The Last Pharaohs

By Kahotep

The Persian Shah Artaxerxes III's defeat of the Egyptian Pharaoh Nectanebo II in 343 BC marked the official end of an already declining Egypt as an independent nation. From that point forward, Egypt would be ruled by Persians, Macedonians, Romans, Arabs, and Ottomans, all of whom would transform Egyptian culture beyond recognition. Yet this did not mean the total extinction of Nilotic civilization any more than the fall of Rome led to the disappearance of Western civilization. Between 300 BC and 400 AD, even though Egypt lay under European yokes, Nilotic culture still thrived, except this time it was centered not in Egypt but in the more southerly kingdom of Kush (also known as Nubia).

Kush, once a province of the Egyptian empire, became an independent nation circa 1070 BC. Initially its capital was Napata near the modern Sudanese town of Kuraymah, but between 591 and 300 BC, the capital shifted to Meroe to the southeast. The Greek historian Diodoros claimed that a Kushite Pharaoh named Arkamani, who was influenced by Greek philosophy, made the move after rebelling against a tradition that he must kill himself once his time to rule had ended, but more recent scholarship suggests that the capital change was instead caused by the earlier Pharaoh Aspelta and was motivated by a transition from bronze to iron technology. According to this argument, since Meroe had more trees around it than Napata, it could provide more fuel for blast furnaces.

Whatever inspired the change, Meroe had been a prosperous town since the eighth century BC thanks to its position alongside several river and caravan routes linking central and northeastern Africa. Its wealth would increase to an even greater extent once it became the political center of Kush, with its commercial connections extending not only to the Mediterranean and African lands but also Asian nations as far away as India and China. Particularly important to the Kushite economy during the Meroitic Period was a thriving iron industry and the exportation of gold, jewelry, cotton textiles, and animal products such as ivory and big cat furs. However, the Meroitic Kushites, by making use of an animal-powered water wheel for irrigation, were also able to improve their agriculture.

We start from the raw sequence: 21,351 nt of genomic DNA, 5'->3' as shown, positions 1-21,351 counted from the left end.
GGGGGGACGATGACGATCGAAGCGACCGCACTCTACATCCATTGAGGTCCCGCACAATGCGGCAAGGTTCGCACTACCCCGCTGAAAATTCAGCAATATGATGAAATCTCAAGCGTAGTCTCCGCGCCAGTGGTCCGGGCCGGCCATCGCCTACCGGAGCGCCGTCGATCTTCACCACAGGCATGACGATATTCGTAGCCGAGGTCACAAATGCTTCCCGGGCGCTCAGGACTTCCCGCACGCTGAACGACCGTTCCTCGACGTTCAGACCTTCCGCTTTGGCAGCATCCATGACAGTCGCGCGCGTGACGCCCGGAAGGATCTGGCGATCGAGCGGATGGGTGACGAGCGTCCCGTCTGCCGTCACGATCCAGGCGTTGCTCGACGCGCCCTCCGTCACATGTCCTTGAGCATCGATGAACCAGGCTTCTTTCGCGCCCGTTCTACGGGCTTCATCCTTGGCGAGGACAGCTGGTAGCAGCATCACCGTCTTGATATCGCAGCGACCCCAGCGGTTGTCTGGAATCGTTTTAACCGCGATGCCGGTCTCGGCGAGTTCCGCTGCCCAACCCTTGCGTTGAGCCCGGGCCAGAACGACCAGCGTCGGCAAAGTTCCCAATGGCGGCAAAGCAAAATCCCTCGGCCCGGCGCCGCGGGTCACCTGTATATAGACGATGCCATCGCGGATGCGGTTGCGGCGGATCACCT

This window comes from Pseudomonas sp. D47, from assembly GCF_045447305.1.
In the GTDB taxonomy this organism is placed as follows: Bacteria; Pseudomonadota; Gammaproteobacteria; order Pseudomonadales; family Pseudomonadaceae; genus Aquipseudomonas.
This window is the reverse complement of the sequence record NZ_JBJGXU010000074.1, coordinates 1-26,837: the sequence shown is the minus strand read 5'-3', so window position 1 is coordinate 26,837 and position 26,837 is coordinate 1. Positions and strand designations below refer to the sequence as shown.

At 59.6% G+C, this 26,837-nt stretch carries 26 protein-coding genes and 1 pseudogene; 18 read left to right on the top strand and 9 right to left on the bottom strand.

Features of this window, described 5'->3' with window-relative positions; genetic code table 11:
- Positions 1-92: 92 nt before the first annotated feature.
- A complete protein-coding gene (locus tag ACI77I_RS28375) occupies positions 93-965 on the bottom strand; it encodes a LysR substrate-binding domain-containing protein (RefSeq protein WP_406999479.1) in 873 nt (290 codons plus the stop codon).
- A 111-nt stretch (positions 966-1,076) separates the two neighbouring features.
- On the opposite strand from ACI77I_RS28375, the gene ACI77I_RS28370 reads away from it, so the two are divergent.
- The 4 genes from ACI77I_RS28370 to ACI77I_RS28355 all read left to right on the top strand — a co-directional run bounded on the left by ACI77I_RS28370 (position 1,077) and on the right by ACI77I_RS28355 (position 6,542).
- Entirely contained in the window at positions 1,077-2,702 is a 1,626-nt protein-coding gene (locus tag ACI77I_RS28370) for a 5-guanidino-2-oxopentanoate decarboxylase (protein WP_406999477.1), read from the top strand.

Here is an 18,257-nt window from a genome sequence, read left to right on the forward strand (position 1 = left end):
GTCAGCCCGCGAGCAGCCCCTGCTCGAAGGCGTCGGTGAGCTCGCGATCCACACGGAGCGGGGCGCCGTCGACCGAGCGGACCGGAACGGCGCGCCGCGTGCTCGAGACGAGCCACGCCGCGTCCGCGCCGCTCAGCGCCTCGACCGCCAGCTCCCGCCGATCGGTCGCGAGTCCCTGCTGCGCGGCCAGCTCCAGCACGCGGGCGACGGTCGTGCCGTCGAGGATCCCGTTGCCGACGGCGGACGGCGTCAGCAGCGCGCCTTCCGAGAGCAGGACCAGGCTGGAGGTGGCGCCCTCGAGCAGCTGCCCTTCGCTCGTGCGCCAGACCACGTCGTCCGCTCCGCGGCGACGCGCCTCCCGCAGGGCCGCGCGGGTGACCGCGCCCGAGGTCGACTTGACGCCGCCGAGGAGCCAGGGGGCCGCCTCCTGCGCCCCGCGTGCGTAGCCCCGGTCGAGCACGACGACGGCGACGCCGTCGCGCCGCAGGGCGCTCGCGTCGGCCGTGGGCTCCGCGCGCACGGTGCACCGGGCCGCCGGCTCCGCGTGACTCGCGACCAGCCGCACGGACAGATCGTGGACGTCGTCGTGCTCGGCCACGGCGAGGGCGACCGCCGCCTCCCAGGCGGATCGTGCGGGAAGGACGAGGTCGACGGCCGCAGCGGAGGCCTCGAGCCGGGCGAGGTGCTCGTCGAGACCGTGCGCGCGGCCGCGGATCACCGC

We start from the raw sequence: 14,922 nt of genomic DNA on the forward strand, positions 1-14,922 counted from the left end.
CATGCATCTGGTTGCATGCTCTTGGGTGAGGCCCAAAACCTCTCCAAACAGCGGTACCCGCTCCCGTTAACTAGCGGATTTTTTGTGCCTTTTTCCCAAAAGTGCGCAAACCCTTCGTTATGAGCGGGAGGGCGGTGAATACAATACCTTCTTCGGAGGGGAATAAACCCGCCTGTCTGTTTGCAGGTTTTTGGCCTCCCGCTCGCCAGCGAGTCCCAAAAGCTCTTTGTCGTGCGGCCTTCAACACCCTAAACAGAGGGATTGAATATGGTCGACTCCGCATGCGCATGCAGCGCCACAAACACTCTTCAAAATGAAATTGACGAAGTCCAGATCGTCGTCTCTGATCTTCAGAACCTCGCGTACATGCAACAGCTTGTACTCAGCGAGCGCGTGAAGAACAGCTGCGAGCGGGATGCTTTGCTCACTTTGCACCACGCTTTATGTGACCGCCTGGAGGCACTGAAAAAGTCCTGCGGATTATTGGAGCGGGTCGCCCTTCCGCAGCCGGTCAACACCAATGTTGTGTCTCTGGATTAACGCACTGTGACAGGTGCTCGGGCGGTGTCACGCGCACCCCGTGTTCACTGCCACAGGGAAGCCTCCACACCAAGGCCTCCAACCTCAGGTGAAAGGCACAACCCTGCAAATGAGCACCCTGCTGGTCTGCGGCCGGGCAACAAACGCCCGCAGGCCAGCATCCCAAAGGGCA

Kush's many riches funded many construction projects. Among the monuments built by the Kushites were temples, pyramidal tombs (the Kushites actually built more pyramids than the Egyptians before them), palaces, elaborate underground pipe systems, gardens of fruit trees, Roman-style bathhouses and even what appear to be stables for war elephants. Even though the architecture drew heavily upon Nilotic traditions first established by the Egyptians, Greco-Roman influence is apparent in the columns' designs and the measurements used by the architects.

Kush departed from Egyptian traditions in other ways during the Meroitic Period. Beginning around the 2nd century BC, the Kushites replaced the old Egyptian hieroglyphs with a unique cursive writing script that has yet to be fully deciphered. While the Kushite religious pantheon was mostly similar to the Egyptian one, with the creator god Amun being especially important, some new gods, such as the lion-headed warrior god Apedemak, were added. In addition, the Kushites reformed their government so that the Pharaoh, while still an autocratic god-king, had limitations on his power: succession required consent from the nobility and priesthood, an unpopular king could be impeached, and commoners (particularly herdsmen) may have had a degree of political freedom from the central government. Although royal women had always exerted some influence on Nilotic politics, this was particularly evident during the Meroitic Period, which is famous for its powerful Queens and Queen Mothers.

An ancient legend claims that the famous Macedonian conqueror Alexander the Great once attempted to invade Kush, but was so terrified by the army of war elephants amassed by the Kushite Queen that he turned back without a fight. Most historians doubt that this really happened, but we do know that the Kushites did fight the Romans centuries later. After Egypt became a Roman province in the first century BC, the Egyptians revolted against Roman taxation policies. The Kushites, ruled by Queen Amanishekhato at this time, took advantage of this by attacking Aswan on the Egyptian border, defeating the local Roman garrison and throwing down statues to the Emperor. The Romans retaliated by sending a legion into Kush, managing to destroy the old city of Napata, but the war concluded with a peace treaty between Kush and Rome that made relations between the two powers generally peaceful until the third century AD.

The 4th century AD saw the decline of Meroitic Kush. Why this happened is not fully known, but conflicts with nomadic desert tribes, erosion of the soil by livestock's overgrazing, and depletion of trees for use in furnaces are among the proposed explanations. The contemporaneous decline of Rome may have also been a factor, for Roman legions could no longer protect Kushite trade routes from raiders. Ultimately Kush was conquered by the Ethiopian king Ezana, who converted the Kushites to Christianity and brought their written and spoken language to an end. From that point onward, Kush would no longer be a major civilization.